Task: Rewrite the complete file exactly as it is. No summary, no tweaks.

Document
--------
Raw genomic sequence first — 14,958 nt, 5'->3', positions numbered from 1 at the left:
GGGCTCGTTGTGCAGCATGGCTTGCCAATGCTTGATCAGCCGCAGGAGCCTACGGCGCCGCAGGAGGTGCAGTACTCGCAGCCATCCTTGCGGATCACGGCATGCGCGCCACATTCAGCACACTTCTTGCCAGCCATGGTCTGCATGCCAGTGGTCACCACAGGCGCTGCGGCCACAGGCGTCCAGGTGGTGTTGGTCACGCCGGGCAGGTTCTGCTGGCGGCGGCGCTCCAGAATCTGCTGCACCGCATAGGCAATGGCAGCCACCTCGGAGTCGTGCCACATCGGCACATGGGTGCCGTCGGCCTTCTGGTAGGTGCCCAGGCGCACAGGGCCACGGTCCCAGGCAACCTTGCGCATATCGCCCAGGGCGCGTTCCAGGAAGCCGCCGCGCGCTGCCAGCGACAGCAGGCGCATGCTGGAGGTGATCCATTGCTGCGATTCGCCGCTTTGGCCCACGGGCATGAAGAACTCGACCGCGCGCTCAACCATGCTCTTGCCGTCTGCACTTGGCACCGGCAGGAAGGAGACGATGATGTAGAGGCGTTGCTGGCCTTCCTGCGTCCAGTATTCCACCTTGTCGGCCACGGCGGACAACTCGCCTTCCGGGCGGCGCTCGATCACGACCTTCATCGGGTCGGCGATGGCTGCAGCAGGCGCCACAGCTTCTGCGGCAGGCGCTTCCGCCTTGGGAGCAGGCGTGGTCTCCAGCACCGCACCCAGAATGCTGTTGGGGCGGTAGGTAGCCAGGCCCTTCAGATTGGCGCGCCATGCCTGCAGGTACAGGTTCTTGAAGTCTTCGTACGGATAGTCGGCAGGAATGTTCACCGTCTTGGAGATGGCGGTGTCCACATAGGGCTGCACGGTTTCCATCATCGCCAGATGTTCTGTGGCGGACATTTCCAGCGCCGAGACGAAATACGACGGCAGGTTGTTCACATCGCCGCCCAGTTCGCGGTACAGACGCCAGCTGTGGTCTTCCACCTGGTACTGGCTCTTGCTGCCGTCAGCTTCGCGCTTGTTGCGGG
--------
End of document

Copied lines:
Raw genomic sequence first — 14,958 nt, 5'->3', positions numbered from 1 at the left:
GGGCTCGTTGTGCAGCATGGCTTGCCAATGCTTGATCAGCCGCAGGAGCCTACGGCGCCGCAGGAGGTGCAGTACTCGCAGCCATCCTTGCGGATCACGGCATGCGCGCCACATTCAGCACACTTCTTGCCAGCCATGGTCTGCATGCCAGTGGTCACCACAGGCGCTGCGGCCACAGGCGTCCAGGTGGTGTTGGTCACGCCGGGCAGGTTCTGCTGGCGGCGGCGCTCCAGAATCTGCTGCACCGCATAGGCAATGGCAGCCACCTCGGAGTCGTGCCACATCGGCACATGGGTGCCGTCGGCCTTCTGGTAGGTGCCCAGGCGCACAGGGCCACGGTCCCAGGCAACCTTGCGCATATCGCCCAGGGCGCGTTCCAGGAAGCCGCCGCGCGCTGCCAGCGACAGCAGGCGCATGCTGGAGGTGATCCATTGCTGCGATTCGCCGCTTTGGCCCACGGGCATGAAGAACTCGACCGCGCGCTCAACCATGCTCTTGCCGTCTGCACTTGGCACCGGCAGGAAGGAGACGATGATGTAGAGGCGTTGCTGGCCTTCCTGCGTCCAGTATTCCACCTTGTCGGCCACGGCGGACAACTCGCCTTCCGGGCGGCGCTCGATCACGACCTTCATCGGGTCGGCGATGGCTGCAGCAGGCGCCACAGCTTCTGCGGCAGGCGCTTCCGCCTTGGGAGCAGGCGTGGTCTCCAGCACCGCACCCAGAATGCTGTTGGGGCGGTAGGTAGCCAGGCCCTTCAGATTGGCGCGCCATGCCTGCAGGTACAGGTTCTTGAAGTCTTCGTACGGATAGTCGGCAGGAATGTTCACCGTCTTGGAGATGGCGGTGTCCACATAGGGCTGCACGGTTTCCATCATCGCCAGATGTTCTGTGGCGGACATTTCCAGCGCCGAGACGAAATACGACGGCAGGTTGTTCACATCGCCGCCCAGTTCGCGGTACAGACGCCAGCTGTGGTCTTCCACCTGGTACTGGCTCTTGCTGCCGTCAGCTTCGCGCTTGTTGCGGG